End of 2020 Olympic Road for Rio Medalists Tosaka, Ota; Susaki, Irie Set up Latest Showdown
Saturday, December 21, 2019 - 17:07 By Ken Marantz
TOKYO (Dec. 21)—Looking to add to the medals they won at the Rio 2016 Olympics, Eri TOSAKA and Shinobu OTA faced difficult paths to Tokyo 2020. The road came to a disappointing and official end for both on Saturday.
Rio champion Tosaka fell in the women’s 50kg semifinals at the All Japan Championships to a determined Yui SUSAKI, who set up yet another showdown with nemesis Yuki IRIE in her rejuvenated bid for a place at Tokyo 2020.
Ota, denied at Greco-Roman 60kg, moved up two weight classes to 67kg in a desperate attempt to make it to Tokyo 2020, but the Rio silver medalist at 59kg was dealt an unceremonious thrashing in his first-round match.
Meanwhile, the Olympic ambitions of two other Rio medalists—Sara DOSHO and Rei HIGUCHI—remained alive for now, but after very different outcomes on the third day of action at Tokyo’s Komazawa Olympic Park Gym.
Following her triumph at 48kg at Rio, Tosaka missed two years after being plagued by injuries and undergoing foot surgery. During her time off, Susaki emerged as the new star in the lightest weight class, taking senior world titles in 2017 and 2018 while still a teenager.
Yui SUSAKI, a two-time world champion, defeated Olympic champion Eri TOSAKA, 6-0, in the 50kg semifinals and will meet rival Yuki IRIE in the gold-medal bout. (Photo: Sachiko Hotaka)
For Susaki, Tosaka had been a role model.
“She was an athlete I really looked up to,” Susaki said of Tosaka after beating her 6-0 on Saturday. “Whenever something appeared in the newspaper about her, I always read it closely. When things got tough, I would think about how Tosaka would deal with it, and that I should do the same.”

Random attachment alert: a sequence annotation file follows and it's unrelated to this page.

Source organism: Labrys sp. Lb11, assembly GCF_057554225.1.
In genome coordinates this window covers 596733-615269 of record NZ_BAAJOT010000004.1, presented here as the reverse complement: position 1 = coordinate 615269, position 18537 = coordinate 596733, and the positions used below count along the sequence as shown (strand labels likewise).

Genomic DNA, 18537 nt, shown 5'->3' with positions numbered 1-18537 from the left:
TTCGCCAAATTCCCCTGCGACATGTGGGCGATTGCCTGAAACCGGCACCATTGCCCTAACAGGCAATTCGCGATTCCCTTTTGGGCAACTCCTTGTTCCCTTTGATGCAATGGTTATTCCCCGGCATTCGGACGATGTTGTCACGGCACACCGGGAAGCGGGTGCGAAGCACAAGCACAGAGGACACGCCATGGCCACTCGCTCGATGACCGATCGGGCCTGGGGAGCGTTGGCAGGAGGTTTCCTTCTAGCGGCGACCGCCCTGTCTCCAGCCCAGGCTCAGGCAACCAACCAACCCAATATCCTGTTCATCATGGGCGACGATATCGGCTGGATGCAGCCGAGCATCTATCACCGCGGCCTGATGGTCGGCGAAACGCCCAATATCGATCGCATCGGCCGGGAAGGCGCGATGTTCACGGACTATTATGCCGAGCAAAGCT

But the 20-year-old Susaki, who won the last of three consecutive world cadet titles in 2016, quickly went from fan to rival.
“The moment that the [match at the] Rio Olympics ended and she was on the medal podium, she changed from an athlete I admire to the athlete I want most to beat,” Susaki said.
Susaki, who had beaten Tosaka by technical fall at the All-Japan Invitational Championships in June, came out aggressively in Saturday’s match.
In the first period, she scored with a powerful double-leg takedown, then added a step-out for a 3-0 lead that she padded with a spin-behind takedown and another step-out in the second.
“There was some fear and uneasiness, but my feeling of wanting to win was so strong, it overcame that,” Susaki said. “That’s why I kept attacking at the end.”
Tosaka said she was better prepared, both mentally and physically, for this encounter.
“In June, I had the desire to win, but I didn’t think I could,” a tearful Tosaka said. “After a half year, I thought, I want to win and I believe I can win. I wrestled with the same mentality hat I had at the Rio Olympics.”
While Susaki moved a step closer to the Olympics, she is far from out the woods. She will have to find a way to get past Irie, the defending champion in the tournament also referred to as the Emperor’s Cup. In the other semifinal, Irie defeated Remina YOSHIMOTO 4-1.
Her recent battles with Irie have been epic, and are indirectly the reason Japan did not gain a spot at Tokyo 2020 at the World Championships in Nur-Sultan in a weight class it has dominated for more than a decade.
Irie remains the only wrestler on the planet to have ever beaten Susaki, and the third time she did it was in a playoff in July for a place on the team to the Nur-Sultan.